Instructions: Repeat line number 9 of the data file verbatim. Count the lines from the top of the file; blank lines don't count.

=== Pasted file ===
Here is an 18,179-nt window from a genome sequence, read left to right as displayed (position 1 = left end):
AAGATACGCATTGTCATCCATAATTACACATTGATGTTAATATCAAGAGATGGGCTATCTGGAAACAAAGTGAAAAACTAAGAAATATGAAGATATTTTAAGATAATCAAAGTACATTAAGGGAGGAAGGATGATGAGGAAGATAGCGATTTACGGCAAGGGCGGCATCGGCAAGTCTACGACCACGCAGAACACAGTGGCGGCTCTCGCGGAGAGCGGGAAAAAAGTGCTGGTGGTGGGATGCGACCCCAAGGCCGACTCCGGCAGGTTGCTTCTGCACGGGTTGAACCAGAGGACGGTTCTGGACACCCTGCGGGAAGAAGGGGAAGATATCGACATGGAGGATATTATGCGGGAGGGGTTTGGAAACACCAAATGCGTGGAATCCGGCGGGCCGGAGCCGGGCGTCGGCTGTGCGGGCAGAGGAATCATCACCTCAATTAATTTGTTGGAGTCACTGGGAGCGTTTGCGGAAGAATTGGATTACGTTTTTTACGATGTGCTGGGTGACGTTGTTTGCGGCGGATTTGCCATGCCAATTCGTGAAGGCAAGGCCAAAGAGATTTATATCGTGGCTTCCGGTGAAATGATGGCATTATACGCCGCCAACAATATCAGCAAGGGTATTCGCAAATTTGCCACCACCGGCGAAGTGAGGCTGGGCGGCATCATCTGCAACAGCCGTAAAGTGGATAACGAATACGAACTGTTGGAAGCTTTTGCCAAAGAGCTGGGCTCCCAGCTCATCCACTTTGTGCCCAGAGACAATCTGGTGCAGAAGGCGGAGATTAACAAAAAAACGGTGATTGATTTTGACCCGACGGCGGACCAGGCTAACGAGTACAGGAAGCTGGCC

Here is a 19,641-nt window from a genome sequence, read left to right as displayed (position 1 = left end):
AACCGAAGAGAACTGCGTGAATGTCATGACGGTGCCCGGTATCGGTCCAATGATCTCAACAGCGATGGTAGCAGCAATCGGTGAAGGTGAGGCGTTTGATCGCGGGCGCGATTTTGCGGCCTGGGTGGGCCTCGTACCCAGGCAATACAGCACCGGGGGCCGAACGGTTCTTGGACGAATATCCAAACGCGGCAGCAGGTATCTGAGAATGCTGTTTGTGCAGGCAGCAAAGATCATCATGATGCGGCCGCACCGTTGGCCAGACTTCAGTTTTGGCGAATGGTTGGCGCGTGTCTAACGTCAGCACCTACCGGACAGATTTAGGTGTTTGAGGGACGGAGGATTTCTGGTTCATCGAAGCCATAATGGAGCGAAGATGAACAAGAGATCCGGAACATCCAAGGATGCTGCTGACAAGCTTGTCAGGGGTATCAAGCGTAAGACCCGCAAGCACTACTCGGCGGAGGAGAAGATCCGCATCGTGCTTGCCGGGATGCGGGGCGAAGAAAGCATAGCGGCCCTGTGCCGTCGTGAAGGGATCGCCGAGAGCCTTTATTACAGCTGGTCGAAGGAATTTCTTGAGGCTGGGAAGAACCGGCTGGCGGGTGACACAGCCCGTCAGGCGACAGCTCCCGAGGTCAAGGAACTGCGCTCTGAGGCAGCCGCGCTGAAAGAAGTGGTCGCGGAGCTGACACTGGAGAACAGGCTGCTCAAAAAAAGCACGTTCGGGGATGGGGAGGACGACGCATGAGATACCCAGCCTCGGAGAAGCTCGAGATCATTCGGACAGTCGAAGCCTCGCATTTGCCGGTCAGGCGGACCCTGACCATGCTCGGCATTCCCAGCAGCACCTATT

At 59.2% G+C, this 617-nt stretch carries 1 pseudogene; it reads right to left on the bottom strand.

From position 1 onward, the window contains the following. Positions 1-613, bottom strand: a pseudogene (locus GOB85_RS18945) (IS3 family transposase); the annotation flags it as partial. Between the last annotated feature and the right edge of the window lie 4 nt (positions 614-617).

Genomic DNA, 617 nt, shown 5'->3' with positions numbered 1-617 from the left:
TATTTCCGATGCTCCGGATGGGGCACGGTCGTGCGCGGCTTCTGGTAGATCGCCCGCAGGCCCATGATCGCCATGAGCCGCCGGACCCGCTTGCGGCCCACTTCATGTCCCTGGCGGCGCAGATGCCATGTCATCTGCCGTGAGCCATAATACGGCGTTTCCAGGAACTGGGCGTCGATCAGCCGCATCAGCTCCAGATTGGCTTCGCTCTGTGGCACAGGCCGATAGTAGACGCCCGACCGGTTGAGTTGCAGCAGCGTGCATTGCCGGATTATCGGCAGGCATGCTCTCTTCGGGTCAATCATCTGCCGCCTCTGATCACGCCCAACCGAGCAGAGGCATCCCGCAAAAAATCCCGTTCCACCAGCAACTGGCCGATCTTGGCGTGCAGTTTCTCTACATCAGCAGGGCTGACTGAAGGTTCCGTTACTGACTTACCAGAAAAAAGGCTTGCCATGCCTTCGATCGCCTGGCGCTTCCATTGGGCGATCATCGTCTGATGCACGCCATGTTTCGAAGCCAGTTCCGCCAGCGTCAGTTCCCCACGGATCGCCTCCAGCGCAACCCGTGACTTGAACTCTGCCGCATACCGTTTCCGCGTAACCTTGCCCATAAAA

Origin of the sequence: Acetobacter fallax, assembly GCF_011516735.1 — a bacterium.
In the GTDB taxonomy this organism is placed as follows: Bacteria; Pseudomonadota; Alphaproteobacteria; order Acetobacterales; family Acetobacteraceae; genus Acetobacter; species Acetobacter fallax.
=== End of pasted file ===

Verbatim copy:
Origin of the sequence: Acetobacter fallax, assembly GCF_011516735.1 — a bacterium.